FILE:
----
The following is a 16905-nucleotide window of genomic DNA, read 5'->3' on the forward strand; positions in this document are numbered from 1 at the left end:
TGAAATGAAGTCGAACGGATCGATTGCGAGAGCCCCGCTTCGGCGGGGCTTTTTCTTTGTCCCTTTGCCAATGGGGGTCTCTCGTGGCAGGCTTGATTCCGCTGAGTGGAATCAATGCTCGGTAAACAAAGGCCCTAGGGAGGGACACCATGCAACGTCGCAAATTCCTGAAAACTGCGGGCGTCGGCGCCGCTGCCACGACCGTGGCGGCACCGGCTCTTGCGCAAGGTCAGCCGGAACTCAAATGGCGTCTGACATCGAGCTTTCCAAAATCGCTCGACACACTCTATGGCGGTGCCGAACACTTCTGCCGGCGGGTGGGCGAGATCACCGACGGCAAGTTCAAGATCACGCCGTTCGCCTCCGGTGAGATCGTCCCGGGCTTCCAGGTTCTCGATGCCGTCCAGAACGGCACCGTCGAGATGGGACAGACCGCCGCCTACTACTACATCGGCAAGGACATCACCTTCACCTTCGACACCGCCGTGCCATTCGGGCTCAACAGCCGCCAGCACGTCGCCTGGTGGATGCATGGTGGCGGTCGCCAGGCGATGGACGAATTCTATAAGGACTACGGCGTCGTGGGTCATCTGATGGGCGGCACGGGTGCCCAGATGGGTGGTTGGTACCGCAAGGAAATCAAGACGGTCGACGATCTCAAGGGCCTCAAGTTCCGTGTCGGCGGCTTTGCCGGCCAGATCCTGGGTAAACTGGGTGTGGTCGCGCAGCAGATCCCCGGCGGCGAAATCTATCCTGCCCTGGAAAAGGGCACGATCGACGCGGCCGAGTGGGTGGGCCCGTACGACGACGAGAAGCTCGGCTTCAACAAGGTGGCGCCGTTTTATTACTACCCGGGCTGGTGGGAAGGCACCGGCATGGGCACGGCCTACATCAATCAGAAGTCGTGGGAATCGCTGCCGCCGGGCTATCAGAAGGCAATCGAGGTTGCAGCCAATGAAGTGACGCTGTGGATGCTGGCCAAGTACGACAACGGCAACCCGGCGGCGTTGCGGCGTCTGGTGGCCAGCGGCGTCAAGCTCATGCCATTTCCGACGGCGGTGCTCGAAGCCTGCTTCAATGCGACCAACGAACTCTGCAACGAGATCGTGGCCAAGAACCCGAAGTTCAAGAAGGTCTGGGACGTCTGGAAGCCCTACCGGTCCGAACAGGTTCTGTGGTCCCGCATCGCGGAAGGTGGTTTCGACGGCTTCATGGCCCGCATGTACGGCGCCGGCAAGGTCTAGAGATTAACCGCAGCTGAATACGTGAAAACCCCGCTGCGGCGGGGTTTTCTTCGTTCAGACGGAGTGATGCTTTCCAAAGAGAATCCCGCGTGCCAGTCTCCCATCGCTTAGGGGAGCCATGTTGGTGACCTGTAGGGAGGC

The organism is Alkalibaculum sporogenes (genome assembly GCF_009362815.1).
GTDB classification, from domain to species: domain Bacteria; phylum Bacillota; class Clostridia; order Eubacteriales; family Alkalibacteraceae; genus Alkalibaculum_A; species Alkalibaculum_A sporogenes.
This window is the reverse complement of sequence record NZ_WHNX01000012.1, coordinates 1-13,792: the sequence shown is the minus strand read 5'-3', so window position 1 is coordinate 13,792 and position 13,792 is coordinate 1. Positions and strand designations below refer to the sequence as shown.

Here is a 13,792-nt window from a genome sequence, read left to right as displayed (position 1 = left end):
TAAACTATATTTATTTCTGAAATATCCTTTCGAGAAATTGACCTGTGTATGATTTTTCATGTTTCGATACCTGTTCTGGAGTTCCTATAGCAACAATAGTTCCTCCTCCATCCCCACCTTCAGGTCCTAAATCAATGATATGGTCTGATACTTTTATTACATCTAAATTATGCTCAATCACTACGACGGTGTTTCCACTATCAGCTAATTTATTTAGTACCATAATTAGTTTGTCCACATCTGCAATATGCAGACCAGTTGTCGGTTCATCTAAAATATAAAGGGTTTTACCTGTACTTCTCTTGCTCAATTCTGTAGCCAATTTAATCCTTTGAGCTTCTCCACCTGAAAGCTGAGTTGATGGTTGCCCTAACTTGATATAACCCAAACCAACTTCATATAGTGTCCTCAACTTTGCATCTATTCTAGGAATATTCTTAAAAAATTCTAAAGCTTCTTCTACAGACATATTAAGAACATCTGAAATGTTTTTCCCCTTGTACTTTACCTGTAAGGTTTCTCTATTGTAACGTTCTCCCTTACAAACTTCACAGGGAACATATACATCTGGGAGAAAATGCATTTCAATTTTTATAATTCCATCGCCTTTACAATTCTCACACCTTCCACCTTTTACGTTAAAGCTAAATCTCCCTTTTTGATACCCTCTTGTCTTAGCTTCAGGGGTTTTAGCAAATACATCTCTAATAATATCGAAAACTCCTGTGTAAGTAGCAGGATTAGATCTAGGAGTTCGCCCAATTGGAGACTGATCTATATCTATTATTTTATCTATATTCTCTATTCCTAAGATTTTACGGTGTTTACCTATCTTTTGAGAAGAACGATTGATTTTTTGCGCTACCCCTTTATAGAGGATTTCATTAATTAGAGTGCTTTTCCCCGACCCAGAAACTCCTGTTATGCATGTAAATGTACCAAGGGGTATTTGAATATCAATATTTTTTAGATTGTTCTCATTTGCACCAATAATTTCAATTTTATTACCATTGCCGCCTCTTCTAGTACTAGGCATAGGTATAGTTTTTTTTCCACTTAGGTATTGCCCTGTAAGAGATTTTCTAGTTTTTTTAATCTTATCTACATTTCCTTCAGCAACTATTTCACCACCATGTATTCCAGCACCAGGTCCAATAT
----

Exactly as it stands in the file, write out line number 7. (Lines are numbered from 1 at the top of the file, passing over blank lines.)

TAAACTATATTTATTTCTGAAATATCCTTTCGAGAAATTGACCTGTGTATGATTTTTCATGTTTCGATACCTGTTCTGGAGTTCCTATAGCAACAATAGTTCCTCCTCCATCCCCACCTTCAGGTCCTAAATCAATGATATGGTCTGATACTTTTATTACATCTAAATTATGCTCAATCACTACGACGGTGTTTCCACTATCAGCTAATTTATTTAGTACCATAATTAGTTTGTCCACATCTGCAATATGCAGACCAGTTGTCGGTTCATCTAAAATATAAAGGGTTTTACCTGTACTTCTCTTGCTCAATTCTGTAGCCAATTTAATCCTTTGAGCTTCTCCACCTGAAAGCTGAGTTGATGGTTGCCCTAACTTGATATAACCCAAACCAACTTCATATAGTGTCCTCAACTTTGCATCTATTCTAGGAATATTCTTAAAAAATTCTAAAGCTTCTTCTACAGACATATTAAGAACATCTGAAATGTTTTTCCCCTTGTACTTTACCTGTAAGGTTTCTCTATTGTAACGTTCTCCCTTACAAACTTCACAGGGAACATATACATCTGGGAGAAAATGCATTTCAATTTTTATAATTCCATCGCCTTTACAATTCTCACACCTTCCACCTTTTACGTTAAAGCTAAATCTCCCTTTTTGATACCCTCTTGTCTTAGCTTCAGGGGTTTTAGCAAATACATCTCTAATAATATCGAAAACTCCTGTGTAAGTAGCAGGATTAGATCTAGGAGTTCGCCCAATTGGAGACTGATCTATATCTATTATTTTATCTATATTCTCTATTCCTAAGATTTTACGGTGTTTACCTATCTTTTGAGAAGAACGATTGATTTTTTGCGCTACCCCTTTATAGAGGATTTCATTAATTAGAGTGCTTTTCCCCGACCCAGAAACTCCTGTTATGCATGTAAATGTACCAAGGGGTATTTGAATATCAATATTTTTTAGATTGTTCTCATTTGCACCAATAATTTCAATTTTATTACCATTGCCGCCTCTTCTAGTACTAGGCATAGGTATAGTTTTTTTTCCACTTAGGTATTGCCCTGTAAGAGATTTTCTAGTTTTTTTAATCTTATCTACATTTCCTTCAGCAACTATTTCACCACCATGTATTCCAGCACCAGGTCCAATAT